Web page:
Astronomy Picture of the Day

Discover the cosmos! Each day a different image or photograph of our fascinating universe is featured, along with a brief explanation written by a professional astronomer.

2000 December 13
See Explanation.  Clicking on the picture will download 
 the highest resolution version available.

Manicouagan Impact Crater on Earth
Credit: STS-9 Crew, NASA

Explanation: The Manicouagan Crater in northern Canada is one of the oldest impact craters known. Formed during a surely tremendous impact about 200 million years ago, the present day terrain supports a 70-kilometer diameter hydroelectric reservoir in the telltale form of an annular lake. The crater itself has been worn away by the passing of glaciers and other erosional processes. Still, the hard rock at the impact site has preserved much of the complex impact structure and so allows scientists a leading case to help understand large impact features on Earth and other Solar System bodies. Also visible above is the vertical fin of the Space Shuttle Columbia from which the picture was taken in 1983.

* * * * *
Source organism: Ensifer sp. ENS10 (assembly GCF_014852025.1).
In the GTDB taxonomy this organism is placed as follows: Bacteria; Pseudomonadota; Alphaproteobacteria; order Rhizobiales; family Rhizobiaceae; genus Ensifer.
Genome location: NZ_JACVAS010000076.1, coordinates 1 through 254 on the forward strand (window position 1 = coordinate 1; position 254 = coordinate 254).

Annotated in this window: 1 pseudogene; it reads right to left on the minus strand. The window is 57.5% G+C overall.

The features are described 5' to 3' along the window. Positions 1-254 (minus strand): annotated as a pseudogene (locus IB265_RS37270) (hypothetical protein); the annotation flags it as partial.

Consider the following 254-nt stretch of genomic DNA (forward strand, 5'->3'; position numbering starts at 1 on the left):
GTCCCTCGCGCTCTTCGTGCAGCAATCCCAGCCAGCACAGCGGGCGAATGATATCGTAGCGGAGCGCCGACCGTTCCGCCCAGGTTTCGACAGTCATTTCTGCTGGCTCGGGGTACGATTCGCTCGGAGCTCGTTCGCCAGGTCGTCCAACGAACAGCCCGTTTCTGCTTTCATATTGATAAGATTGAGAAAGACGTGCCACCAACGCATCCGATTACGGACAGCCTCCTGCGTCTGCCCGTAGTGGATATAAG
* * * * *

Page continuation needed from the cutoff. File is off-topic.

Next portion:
Tomorrow's picture: ISS Above

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Authors & editors: Robert Nemiroff (MTU) & Jerry Bonnell (USRA)
NASA Technical Rep.: Jay Norris. Specific rights apply.
A service of: LHEA at NASA/GSFC
& Michigan Tech. U.